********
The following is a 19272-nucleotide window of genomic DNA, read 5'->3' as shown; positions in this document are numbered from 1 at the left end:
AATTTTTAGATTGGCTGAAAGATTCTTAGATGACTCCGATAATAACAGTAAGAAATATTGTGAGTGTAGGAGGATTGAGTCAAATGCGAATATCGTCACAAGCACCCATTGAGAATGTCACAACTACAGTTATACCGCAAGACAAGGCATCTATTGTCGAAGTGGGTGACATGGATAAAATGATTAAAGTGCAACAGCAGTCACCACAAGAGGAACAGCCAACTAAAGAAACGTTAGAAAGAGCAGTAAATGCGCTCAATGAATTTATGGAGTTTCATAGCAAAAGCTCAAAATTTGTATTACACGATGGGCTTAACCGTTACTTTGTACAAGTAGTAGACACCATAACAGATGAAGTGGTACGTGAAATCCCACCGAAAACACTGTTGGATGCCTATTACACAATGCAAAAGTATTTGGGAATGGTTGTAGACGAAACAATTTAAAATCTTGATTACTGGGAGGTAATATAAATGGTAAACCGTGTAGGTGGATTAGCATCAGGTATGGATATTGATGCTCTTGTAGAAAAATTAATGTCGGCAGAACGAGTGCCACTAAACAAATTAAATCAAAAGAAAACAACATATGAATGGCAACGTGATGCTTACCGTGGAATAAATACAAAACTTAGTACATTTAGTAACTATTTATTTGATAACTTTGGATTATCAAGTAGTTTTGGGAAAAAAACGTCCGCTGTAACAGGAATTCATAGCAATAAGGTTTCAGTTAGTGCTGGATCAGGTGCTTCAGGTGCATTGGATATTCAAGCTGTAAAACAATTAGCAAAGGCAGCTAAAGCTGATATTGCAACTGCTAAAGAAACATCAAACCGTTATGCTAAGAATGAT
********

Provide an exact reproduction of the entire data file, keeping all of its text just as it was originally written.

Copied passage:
The following is a 19272-nucleotide window of genomic DNA, read 5'->3' as shown; positions in this document are numbered from 1 at the left end:
AATTTTTAGATTGGCTGAAAGATTCTTAGATGACTCCGATAATAACAGTAAGAAATATTGTGAGTGTAGGAGGATTGAGTCAAATGCGAATATCGTCACAAGCACCCATTGAGAATGTCACAACTACAGTTATACCGCAAGACAAGGCATCTATTGTCGAAGTGGGTGACATGGATAAAATGATTAAAGTGCAACAGCAGTCACCACAAGAGGAACAGCCAACTAAAGAAACGTTAGAAAGAGCAGTAAATGCGCTCAATGAATTTATGGAGTTTCATAGCAAAAGCTCAAAATTTGTATTACACGATGGGCTTAACCGTTACTTTGTACAAGTAGTAGACACCATAACAGATGAAGTGGTACGTGAAATCCCACCGAAAACACTGTTGGATGCCTATTACACAATGCAAAAGTATTTGGGAATGGTTGTAGACGAAACAATTTAAAATCTTGATTACTGGGAGGTAATATAAATGGTAAACCGTGTAGGTGGATTAGCATCAGGTATGGATATTGATGCTCTTGTAGAAAAATTAATGTCGGCAGAACGAGTGCCACTAAACAAATTAAATCAAAAGAAAACAACATATGAATGGCAACGTGATGCTTACCGTGGAATAAATACAAAACTTAGTACATTTAGTAACTATTTATTTGATAACTTTGGATTATCAAGTAGTTTTGGGAAAAAAACGTCCGCTGTAACAGGAATTCATAGCAATAAGGTTTCAGTTAGTGCTGGATCAGGTGCTTCAGGTGCATTGGATATTCAAGCTGTAAAACAATTAGCAAAGGCAGCTAAAGCTGATATTGCAACTGCTAAAGAAACATCAAACCGTTATGCTAAGAATGAT